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Art & Raj: Visual Culture & British Imperialism in India c.1780-c.1900 - HOA00024M

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  • Department: History of Art
  • Module co-ordinator: Prof. Jason Edwards
  • Credit value: 20 credits
  • Credit level: M
  • Academic year of delivery: 2022-23

Module will run

Occurrence Teaching cycle
A Spring Term 2022-23

Module aims

Addressing works in a range of media - painting and the graphic arts, photography, sculpture, artefacts and architecture - produced by British and Indian subjects between c.1780 and c.1900, the course examines the role that these works played in the articulation of colonial power, desire, anxiety and resistance in colony and metropolis alike. The new visual forms which emerged in this encounter (whether late Mughal miniatures or late Victorian monuments) will therefore be analysed alongside the forms of their consumption and display, addressing aspects of collecting, commodification, exchange, and appropriation. In turn, the course will consider the colonial artefacts relation to issues of knowledge, identity, memory and ritual. Drawing on a range of methodological approaches (including anthropological, historical and postcolonial theories), this course will reflect upon the possibilities of a transcultural analysis and consider its implications for the disciplinary practice of art history, conventionally rooted in the notion of the national and the concept of the autonomous artwork.

Module learning outcomes

  • A good grasp of a range of relevant artworks, artefacts and built forms produced by British and Indian subjects during the period in question
  • An understanding of the contextual and methodological issues involved in their analysis
  • An ability to articulate and apply current methodologies in the analysis of relevant artworks within class discussions and presentations
  • An ability to deploy the knowledge and skills gained during the course in the production of an assessed research project


Task Length % of module mark
N/A 100

Special assessment rules



Task Length % of module mark
N/A 100

Module feedback

You will receive feedback on assessed work within the timeframes set out by the University - please check the Guide to Assessment, Standards, Marking and Feedback for more information.

The purpose of feedback is to help you to improve your future work. If you do not understand your feedback or want to talk about your ideas further, you are warmly encouraged to meet your Supervisor during their Office Hours.

Indicative reading

  • Asher, Catherine, The Architecture of Mughal India (1992)
  • Barringer, Tim and Tom Flynn (eds), Colonialism and the Object: Empire, Material Culture, and the Museum (1998)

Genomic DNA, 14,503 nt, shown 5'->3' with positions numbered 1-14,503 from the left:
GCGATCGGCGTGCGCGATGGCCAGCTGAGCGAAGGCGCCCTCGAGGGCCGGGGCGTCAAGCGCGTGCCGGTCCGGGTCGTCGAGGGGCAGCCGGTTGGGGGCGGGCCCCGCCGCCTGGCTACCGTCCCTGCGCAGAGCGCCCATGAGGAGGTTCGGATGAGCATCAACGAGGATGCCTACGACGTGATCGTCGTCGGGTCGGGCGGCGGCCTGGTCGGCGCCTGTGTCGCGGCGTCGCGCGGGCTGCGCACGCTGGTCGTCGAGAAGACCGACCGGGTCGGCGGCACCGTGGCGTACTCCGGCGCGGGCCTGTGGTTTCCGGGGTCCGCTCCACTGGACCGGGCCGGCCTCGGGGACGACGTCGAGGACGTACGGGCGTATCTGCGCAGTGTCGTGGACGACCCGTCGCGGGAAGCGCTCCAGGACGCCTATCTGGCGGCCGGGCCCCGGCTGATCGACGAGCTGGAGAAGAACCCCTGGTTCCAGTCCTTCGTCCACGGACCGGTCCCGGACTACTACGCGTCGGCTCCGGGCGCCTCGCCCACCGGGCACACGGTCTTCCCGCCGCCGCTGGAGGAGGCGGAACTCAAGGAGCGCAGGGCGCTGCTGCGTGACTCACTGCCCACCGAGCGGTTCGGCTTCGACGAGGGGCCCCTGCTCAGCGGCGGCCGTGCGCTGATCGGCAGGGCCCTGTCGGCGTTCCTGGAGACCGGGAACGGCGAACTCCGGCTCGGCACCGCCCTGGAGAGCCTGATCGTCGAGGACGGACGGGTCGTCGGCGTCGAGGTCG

• Bhabha, Homi, The Location of Culture (1992)
  • Codell, Julie F and Dianne Sachko Macleod (eds), Orientalism Transposed: The Impact of the Colonies on British Culture, 1998
  • Cohn, Bernard, Colonialism and its Forms of Knowledge: The British in India (1996)
  • Davis, Richard, Lives of Indian Images (1999)
  • de Almeida, Hermione and George H Gilpin, Indian Renaissance: British Romantic Art and the Prospect of India (2006)
  • Dehejia, Vidja, Indian Art (2001)
  • Dirks, Nicholas B, Colonialism and Culture (1992)
  • Guha-Thakurta, Tapati, Monuments, Objects, Histories: Art in Colonial and Post Colonial India (2004)
  • Guha-Thakurta, Tapati, The Making of a New Indian Art: Artists, Aesthetics and Nationalism in Bengal, c.1850-1920 (2007)
  • King, Catherine (ed.), Views of Difference: Different Views of Art (1999)
  • Latour, Bruno, We Have Never Been Modern (1993)
  • Mathur, Saloni, India by Design: Colonial History and Cultural Display (2007)
  • Metcalf, Thomas, An Imperial Vision: Indian Architecture and Britains Raj (2002)
  • Mitter, Partha, Much Maligned Monsters: A History of European Reactions to Indian Art (1992)
  • Mitter, Partha, Indian Art (2001)
  • Nunn, Pamela Gerrish, Problem Pictures: Women and Men in Victorian Painting (1995)
  • Pelizzari, Maria Antonella (ed.), Traces of India: Photography, Architecture and the Politics of Representation 1850-1900
  • Pinney, Christopher, Camera Indica: Social Life of Victorian Photographs (1997)
  • Rycroft, Daniel, Representing Rebellion: Visual Aspects of Counter-Insurgency in Colonial India (2006)
  • Schimmel, Annemarie, The Empire of the Great Mughals: History, Art, and Culture (2006)
  • Schmitz, Barbara (ed.), After the Great Mughals: Painting in Delhi and the Regional Courts in the Eighteenth and Nineteenth Centuries (2002 edition)
  • Steggles, Mary Ann, Statues of the Raj (2000)
  • Taussig, Michael, Mimesis and Alterity: A Particular History of the Senses (1993)
  • Tillotson, Giles, The Artificial Empire: The Indian Landscapes of William Hodges (2000)
  • West, Shearer (ed.), The Victorians and Race, 1996

The information on this page is indicative of the module that is currently on offer. The University is constantly exploring ways to enhance and improve its degree programmes and therefore reserves the right to make variations to the content and method of delivery of modules, and to discontinue modules, if such action is reasonably considered to be necessary by the University. Where appropriate, the University will notify and consult with affected students in advance about any changes that are required in line with the University's policy on the Approval of Modifications to Existing Taught Programmes of Study.